Light travels in a straight line, and we are aware of that. This is true on the condition that the light rays are travelling in the same medium, having the same density throughout. What occurs when light enters from one transparent medium to another? Does it still travel along a straight line path or changes its direction? A ray of light, travelling from water into the air and gets diverted (refracted) away from the normal (as it passes from a denser medium ‘water’ into rarer medium ‘air’). Another ray of light gets refracted in another direction. The two refracted rays when produced backwards, appear to meet at a point nearer to the water surface than the original point. The image formed is termed as a virtual image.
Therefore, the immersed part of the stick gives the impression of being raised and bent, forms a virtual image. Thus, we see that when the light rays are made to go from one transparent medium to another transparent medium, the light rays alter their direction at the boundary separating the two media. In the above instance, when light rays travelling in the water go into another medium, i.e. air, they alter their direction on entering the air. The bending of light when it passes obliquely from one transparent medium to another is termed as Refraction of light.
In other words, the alteration in the direction of light when it crosses through obliquely from one see-through medium to another is termed as refraction of light.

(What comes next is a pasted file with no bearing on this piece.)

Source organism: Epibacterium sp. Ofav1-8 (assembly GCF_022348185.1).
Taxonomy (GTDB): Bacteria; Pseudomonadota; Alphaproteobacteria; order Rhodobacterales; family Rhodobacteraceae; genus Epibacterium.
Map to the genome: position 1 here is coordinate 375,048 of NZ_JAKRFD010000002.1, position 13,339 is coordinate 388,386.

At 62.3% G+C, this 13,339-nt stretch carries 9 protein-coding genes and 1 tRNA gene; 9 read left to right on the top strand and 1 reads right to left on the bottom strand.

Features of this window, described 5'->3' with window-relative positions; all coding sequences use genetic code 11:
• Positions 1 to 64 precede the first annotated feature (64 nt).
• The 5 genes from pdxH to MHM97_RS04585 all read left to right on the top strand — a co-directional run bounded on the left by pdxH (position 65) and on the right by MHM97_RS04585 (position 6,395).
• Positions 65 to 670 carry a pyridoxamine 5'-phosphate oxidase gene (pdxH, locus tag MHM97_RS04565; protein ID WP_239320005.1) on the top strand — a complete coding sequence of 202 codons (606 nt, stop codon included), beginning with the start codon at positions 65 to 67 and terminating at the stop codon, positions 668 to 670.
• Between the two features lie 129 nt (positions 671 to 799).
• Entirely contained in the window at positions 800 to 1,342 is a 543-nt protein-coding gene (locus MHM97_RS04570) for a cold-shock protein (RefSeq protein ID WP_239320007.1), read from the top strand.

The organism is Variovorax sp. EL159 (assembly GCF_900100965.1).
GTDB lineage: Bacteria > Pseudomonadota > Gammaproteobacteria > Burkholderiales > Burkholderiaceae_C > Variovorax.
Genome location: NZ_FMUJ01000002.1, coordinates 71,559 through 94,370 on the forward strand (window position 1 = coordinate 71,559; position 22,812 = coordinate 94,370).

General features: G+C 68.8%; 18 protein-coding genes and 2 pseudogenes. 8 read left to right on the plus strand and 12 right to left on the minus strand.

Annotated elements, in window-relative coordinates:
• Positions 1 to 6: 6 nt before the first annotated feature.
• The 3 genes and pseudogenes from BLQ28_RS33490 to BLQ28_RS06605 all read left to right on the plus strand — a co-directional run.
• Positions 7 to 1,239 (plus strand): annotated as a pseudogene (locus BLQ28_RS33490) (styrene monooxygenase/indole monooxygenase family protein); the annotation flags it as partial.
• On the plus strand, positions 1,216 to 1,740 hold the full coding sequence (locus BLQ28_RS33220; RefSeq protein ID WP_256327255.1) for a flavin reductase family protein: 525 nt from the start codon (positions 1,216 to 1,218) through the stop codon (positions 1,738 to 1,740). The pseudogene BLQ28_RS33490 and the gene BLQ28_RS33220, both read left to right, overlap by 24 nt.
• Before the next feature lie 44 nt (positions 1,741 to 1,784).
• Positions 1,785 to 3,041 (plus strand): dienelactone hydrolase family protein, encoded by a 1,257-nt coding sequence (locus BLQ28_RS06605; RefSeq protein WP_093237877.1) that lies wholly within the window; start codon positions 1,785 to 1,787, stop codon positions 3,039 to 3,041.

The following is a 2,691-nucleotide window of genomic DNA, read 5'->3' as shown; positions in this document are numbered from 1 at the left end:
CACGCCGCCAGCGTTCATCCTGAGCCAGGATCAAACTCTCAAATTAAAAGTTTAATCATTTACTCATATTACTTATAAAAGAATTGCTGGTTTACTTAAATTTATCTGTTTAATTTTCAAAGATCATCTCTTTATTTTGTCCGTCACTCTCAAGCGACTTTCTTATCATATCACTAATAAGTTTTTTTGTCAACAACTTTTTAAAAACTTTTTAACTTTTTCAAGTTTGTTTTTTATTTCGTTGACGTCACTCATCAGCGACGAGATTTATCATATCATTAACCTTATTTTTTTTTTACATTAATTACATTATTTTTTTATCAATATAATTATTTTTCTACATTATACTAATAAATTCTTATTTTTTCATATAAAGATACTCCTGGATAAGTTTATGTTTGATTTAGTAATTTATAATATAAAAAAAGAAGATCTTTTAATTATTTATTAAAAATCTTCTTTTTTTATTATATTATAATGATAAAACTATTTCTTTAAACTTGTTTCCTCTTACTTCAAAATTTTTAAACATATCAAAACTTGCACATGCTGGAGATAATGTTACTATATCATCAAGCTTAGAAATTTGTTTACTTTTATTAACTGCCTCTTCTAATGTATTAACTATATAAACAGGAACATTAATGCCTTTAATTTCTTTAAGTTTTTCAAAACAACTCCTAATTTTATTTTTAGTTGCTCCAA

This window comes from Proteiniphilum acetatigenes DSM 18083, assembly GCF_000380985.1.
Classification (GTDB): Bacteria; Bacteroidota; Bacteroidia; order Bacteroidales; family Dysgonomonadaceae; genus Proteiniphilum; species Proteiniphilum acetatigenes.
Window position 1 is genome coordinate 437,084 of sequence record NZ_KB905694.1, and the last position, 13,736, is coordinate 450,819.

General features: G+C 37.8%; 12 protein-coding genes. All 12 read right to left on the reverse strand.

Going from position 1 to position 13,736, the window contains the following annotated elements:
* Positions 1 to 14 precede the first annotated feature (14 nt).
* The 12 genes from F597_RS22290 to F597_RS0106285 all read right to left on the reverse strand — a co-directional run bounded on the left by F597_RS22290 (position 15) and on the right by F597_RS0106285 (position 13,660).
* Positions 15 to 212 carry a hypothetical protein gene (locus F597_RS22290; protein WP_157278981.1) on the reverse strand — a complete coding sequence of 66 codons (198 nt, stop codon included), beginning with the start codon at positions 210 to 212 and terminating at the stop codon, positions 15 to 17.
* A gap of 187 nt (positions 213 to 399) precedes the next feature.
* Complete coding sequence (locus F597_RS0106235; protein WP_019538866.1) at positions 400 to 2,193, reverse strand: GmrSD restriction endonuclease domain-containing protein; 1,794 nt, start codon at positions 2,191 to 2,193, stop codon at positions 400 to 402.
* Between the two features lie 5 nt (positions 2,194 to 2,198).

A transparent substance in which light travels is known as a medium. A medium in which light’s speed is more is known as an optically rarer medium. Air is an optically rarer medium compared to glass and water. A medium in which light’s speed is less is termed as an optically denser medium. An optically denser medium than water and air would be glass. Different media are believed to have different optical densities. The speed of light depends on the optical density of the medium. Bigger the difference in the speeds of light in the two mediums, larger will be the deviation in the track of light in the secondary medium. In other words, there will be bigger refraction of light.
Laws of Refraction of Light
The refraction of light in travelling from one medium to another takes place according to two laws which are termed as the laws of refraction of light.
The First Law of refraction: The normal, the incident ray, and refracted ray at the point of incidence, all lie in a similar plane.
The Second Law of refraction: The second law of refraction provides a relationship amid the angle of refraction and the angle of incidence. This relationship was perceived experimentally by Willebrod Snell in 1621. Thus, the second law of refraction is termed as Snell’s law of refraction.
Conferring to Snell’s law of refraction of light, the ratio of the sine of the angle of incidence to the sine of the angle of refraction is a constant for the light of a given colour and for a given pair of media.
If i is the angle of incidence and r is the angle of refraction then according to Snell’s law of refraction of light,
This constant value is termed as the refractive index of the second medium with regards to the first.